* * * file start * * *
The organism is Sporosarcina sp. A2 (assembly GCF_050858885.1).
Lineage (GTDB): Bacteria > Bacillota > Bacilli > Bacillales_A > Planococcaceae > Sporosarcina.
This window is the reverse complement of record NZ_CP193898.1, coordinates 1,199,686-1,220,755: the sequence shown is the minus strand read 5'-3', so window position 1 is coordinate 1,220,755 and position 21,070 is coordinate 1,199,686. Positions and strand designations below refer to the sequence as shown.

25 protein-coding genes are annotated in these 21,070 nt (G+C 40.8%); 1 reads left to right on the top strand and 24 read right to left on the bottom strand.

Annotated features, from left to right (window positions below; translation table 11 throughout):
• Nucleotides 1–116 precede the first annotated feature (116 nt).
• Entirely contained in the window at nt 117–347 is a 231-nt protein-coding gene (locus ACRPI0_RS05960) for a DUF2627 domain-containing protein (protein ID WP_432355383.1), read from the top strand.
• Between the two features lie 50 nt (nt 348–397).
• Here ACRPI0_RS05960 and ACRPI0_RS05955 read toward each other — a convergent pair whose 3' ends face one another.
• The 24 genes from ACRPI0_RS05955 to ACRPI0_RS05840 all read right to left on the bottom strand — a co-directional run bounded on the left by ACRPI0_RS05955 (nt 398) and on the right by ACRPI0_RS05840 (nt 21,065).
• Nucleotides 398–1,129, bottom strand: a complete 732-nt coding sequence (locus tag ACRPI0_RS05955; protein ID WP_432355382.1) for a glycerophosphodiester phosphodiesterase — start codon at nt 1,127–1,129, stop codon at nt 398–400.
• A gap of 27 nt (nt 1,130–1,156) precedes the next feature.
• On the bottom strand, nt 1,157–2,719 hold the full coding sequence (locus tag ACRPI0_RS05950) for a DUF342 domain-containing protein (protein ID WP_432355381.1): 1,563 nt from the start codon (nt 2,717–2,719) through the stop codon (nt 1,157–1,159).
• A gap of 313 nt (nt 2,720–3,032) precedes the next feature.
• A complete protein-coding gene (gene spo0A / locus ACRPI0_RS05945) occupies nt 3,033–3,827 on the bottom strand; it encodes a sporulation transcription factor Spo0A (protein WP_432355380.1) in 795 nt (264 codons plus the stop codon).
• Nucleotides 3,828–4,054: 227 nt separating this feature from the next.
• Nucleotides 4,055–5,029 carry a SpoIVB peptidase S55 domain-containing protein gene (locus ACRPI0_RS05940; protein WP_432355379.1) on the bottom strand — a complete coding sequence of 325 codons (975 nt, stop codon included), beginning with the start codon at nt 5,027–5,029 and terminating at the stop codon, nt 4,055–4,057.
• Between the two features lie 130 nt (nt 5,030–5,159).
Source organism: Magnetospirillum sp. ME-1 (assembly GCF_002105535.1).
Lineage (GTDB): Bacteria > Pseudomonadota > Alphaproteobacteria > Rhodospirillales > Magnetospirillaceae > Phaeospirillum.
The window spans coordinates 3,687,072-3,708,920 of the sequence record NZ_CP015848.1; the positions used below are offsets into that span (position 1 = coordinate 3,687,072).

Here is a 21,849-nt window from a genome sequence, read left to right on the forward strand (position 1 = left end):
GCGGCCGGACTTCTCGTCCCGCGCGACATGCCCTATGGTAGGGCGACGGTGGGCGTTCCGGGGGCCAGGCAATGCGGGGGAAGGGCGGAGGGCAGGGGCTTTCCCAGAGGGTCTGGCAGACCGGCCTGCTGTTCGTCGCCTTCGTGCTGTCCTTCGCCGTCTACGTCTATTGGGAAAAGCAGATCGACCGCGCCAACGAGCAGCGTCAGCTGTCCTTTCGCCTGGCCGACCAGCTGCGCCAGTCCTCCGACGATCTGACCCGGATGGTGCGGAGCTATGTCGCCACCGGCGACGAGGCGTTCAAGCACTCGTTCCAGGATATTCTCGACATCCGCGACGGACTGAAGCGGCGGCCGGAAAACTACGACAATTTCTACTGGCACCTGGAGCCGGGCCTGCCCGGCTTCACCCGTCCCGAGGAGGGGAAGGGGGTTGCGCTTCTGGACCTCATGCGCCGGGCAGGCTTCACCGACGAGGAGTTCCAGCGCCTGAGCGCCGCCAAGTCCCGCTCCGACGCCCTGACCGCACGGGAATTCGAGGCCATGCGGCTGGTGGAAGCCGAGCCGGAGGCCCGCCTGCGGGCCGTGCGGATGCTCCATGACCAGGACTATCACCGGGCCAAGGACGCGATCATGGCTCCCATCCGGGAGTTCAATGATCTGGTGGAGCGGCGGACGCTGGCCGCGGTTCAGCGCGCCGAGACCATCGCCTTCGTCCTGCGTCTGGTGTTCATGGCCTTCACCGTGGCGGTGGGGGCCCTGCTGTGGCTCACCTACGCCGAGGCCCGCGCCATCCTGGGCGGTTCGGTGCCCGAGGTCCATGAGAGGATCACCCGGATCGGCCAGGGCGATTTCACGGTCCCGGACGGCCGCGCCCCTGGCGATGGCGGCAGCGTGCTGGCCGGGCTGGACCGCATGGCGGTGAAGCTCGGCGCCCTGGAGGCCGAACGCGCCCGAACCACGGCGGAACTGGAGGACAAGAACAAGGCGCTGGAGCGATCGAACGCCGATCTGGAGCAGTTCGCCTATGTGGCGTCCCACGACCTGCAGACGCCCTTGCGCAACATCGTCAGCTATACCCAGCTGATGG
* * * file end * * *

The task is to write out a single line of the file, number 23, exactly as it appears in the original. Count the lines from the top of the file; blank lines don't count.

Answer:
GCGGCCGGACTTCTCGTCCCGCGCGACATGCCCTATGGTAGGGCGACGGTGGGCGTTCCGGGGGCCAGGCAATGCGGGGGAAGGGCGGAGGGCAGGGGCTTTCCCAGAGGGTCTGGCAGACCGGCCTGCTGTTCGTCGCCTTCGTGCTGTCCTTCGCCGTCTACGTCTATTGGGAAAAGCAGATCGACCGCGCCAACGAGCAGCGTCAGCTGTCCTTTCGCCTGGCCGACCAGCTGCGCCAGTCCTCCGACGATCTGACCCGGATGGTGCGGAGCTATGTCGCCACCGGCGACGAGGCGTTCAAGCACTCGTTCCAGGATATTCTCGACATCCGCGACGGACTGAAGCGGCGGCCGGAAAACTACGACAATTTCTACTGGCACCTGGAGCCGGGCCTGCCCGGCTTCACCCGTCCCGAGGAGGGGAAGGGGGTTGCGCTTCTGGACCTCATGCGCCGGGCAGGCTTCACCGACGAGGAGTTCCAGCGCCTGAGCGCCGCCAAGTCCCGCTCCGACGCCCTGACCGCACGGGAATTCGAGGCCATGCGGCTGGTGGAAGCCGAGCCGGAGGCCCGCCTGCGGGCCGTGCGGATGCTCCATGACCAGGACTATCACCGGGCCAAGGACGCGATCATGGCTCCCATCCGGGAGTTCAATGATCTGGTGGAGCGGCGGACGCTGGCCGCGGTTCAGCGCGCCGAGACCATCGCCTTCGTCCTGCGTCTGGTGTTCATGGCCTTCACCGTGGCGGTGGGGGCCCTGCTGTGGCTCACCTACGCCGAGGCCCGCGCCATCCTGGGCGGTTCGGTGCCCGAGGTCCATGAGAGGATCACCCGGATCGGCCAGGGCGATTTCACGGTCCCGGACGGCCGCGCCCCTGGCGATGGCGGCAGCGTGCTGGCCGGGCTGGACCGCATGGCGGTGAAGCTCGGCGCCCTGGAGGCCGAACGCGCCCGAACCACGGCGGAACTGGAGGACAAGAACAAGGCGCTGGAGCGATCGAACGCCGATCTGGAGCAGTTCGCCTATGTGGCGTCCCACGACCTGCAGACGCCCTTGCGCAACATCGTCAGCTATACCCAGCTGATGG